The fact is this: I find it incredibly daunting to try and say something about Maus which has not yet been said -- or, rather, it's not that I think I could come up with something that hasn't been said, it's that I'm scrambling to find something to say that doesn't somehow reduce it or try to set it in to some box that attempts to contain it. Maus is the worst nightmare one could ever conceive of having... made all the worse by the fact that it's true. It's real. This happened. Granted, not with mice, but with human beings and even by distancing ourselves by anthropomorphic characters, the horror and agony and despair is all still there. Art Spiegelman captured it in such deceptively simple artwork but somehow still acknowledges that this is only one part of a much larger whole.
I won't try to dissect it or even really try for intelligence here, but these slim graphic novels are a very vivid reminder of the worst of humankind's history (and yes, it's certainly worth noting that it is chronicled using animals to represent people). I was prepared for that part of it, I suppose, (well, as prepared as anyone can be, knowing they will be reduced to tears over a Holocaust story) but the things that hit me hardest of all were the moments that remind you that this story is being told from the perspective of a human being with flaws and problems. The father-son storyline was heartbreaking and when you can say that in the midst of a story that breaks your heart in every single frame, then that's something.If you haven't read either volume, I encourage you to do so.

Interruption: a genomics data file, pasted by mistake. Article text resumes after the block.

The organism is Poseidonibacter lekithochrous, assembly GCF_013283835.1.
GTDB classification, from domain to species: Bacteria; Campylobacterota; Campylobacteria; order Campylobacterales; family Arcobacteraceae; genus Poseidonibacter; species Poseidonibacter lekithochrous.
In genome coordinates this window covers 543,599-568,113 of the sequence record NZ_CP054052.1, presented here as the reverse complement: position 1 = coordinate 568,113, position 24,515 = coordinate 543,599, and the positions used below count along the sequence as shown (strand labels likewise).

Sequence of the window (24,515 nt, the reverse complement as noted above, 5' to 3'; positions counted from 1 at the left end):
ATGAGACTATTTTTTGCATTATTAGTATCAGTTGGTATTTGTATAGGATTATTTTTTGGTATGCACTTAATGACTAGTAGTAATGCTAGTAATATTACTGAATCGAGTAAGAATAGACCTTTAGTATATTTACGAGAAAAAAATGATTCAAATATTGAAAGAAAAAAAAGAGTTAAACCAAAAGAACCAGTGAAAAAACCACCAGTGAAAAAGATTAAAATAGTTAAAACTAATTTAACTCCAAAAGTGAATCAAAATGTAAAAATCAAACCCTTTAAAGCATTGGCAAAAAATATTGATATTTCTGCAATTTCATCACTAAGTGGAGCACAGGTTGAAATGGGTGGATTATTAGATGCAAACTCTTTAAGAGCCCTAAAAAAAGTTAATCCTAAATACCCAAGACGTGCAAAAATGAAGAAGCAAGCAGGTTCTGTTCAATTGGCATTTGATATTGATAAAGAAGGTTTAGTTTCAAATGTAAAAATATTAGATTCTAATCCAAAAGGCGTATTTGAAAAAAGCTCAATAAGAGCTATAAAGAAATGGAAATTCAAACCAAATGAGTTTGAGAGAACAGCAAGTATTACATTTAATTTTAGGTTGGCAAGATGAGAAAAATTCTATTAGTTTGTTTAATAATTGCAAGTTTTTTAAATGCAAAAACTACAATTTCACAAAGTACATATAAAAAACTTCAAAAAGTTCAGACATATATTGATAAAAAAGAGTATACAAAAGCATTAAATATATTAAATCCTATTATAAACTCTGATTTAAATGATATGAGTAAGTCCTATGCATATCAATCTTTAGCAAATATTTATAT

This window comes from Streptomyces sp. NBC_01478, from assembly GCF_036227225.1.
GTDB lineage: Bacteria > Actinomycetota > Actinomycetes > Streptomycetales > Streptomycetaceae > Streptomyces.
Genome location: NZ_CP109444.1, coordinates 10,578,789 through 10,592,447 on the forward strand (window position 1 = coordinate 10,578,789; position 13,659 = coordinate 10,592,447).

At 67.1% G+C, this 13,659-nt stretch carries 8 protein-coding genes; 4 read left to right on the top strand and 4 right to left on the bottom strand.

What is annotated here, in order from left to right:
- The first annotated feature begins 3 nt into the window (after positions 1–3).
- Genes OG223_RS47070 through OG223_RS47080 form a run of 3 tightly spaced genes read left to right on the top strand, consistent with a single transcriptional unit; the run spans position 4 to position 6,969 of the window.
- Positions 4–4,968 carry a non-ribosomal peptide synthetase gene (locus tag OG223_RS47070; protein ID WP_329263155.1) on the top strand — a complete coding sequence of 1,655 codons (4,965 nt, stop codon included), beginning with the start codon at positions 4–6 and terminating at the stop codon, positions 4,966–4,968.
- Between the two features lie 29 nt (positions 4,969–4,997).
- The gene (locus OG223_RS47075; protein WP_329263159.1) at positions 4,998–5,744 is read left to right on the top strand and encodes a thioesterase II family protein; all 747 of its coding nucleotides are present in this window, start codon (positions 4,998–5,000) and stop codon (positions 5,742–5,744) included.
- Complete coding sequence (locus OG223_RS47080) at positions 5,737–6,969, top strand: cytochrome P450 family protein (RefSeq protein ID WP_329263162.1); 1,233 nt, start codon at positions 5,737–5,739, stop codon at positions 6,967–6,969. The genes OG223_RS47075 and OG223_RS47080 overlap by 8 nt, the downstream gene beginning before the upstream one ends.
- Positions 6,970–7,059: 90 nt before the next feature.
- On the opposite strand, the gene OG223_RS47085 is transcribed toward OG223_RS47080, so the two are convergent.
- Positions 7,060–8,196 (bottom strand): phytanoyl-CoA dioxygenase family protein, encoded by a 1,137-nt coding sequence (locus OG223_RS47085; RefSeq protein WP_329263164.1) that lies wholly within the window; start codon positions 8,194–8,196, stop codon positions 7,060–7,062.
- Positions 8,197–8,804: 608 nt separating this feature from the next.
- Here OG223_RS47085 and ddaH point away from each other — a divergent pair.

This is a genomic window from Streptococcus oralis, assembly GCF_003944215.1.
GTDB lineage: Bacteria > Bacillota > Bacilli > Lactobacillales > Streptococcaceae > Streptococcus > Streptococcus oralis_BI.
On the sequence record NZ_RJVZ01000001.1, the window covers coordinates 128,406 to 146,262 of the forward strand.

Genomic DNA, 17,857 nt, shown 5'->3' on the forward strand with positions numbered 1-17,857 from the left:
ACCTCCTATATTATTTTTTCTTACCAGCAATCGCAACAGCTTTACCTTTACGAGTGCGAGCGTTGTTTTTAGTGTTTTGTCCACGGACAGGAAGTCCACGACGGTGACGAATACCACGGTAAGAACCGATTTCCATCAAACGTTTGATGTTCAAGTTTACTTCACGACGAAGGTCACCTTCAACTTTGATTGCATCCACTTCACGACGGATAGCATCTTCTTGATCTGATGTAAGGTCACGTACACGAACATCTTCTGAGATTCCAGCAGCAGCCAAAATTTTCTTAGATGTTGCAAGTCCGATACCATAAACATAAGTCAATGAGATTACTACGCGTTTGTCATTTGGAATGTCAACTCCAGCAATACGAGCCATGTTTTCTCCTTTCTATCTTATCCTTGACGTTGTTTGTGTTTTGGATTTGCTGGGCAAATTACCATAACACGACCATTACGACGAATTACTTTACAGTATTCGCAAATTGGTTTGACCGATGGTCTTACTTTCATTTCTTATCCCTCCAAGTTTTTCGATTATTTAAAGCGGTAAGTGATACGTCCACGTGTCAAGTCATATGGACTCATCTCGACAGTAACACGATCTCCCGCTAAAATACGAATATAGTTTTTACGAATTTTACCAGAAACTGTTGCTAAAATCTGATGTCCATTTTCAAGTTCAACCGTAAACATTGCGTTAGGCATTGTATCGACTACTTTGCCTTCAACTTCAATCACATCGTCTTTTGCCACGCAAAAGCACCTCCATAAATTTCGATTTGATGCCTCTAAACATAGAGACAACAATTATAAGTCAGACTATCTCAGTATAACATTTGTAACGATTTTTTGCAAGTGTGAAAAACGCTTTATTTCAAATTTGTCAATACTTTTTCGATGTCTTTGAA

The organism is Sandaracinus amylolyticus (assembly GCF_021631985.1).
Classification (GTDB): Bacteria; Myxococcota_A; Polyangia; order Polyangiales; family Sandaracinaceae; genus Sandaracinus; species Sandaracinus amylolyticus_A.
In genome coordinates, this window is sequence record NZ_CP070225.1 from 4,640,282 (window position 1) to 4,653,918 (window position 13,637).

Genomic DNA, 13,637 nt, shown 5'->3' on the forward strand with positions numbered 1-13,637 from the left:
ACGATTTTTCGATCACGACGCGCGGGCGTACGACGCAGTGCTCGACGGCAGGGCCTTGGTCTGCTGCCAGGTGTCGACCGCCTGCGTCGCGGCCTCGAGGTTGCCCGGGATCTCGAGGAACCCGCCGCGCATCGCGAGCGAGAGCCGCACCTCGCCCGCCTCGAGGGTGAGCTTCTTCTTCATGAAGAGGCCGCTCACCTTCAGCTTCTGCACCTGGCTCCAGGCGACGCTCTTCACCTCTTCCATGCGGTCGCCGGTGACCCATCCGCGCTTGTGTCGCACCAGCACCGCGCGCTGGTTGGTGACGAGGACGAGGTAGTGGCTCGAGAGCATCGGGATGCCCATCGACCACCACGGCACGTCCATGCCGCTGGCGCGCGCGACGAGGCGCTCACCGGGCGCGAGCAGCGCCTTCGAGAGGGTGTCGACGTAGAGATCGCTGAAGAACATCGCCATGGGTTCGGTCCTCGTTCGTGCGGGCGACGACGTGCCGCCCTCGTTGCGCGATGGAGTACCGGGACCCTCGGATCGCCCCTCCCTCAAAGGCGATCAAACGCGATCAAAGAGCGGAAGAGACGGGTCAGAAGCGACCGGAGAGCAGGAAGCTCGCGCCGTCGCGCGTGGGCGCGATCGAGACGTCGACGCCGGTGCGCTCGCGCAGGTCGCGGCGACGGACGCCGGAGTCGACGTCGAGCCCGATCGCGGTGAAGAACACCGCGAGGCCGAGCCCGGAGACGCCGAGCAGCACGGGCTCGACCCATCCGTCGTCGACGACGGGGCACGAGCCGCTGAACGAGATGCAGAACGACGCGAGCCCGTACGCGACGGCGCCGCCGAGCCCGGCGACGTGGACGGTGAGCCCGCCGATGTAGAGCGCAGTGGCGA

Frequently, I feel like I've been hearing people say that we over-emphasize the Holocaust when there are so many other atrocities and while that's true -- there are many other incidents that deserve our attention - -I'm not sure you can ever emphasize something like this enough until we are no longer at risk of having such a thing occur again... and even then, one should never forget what we are capable of doing to our fellow beings.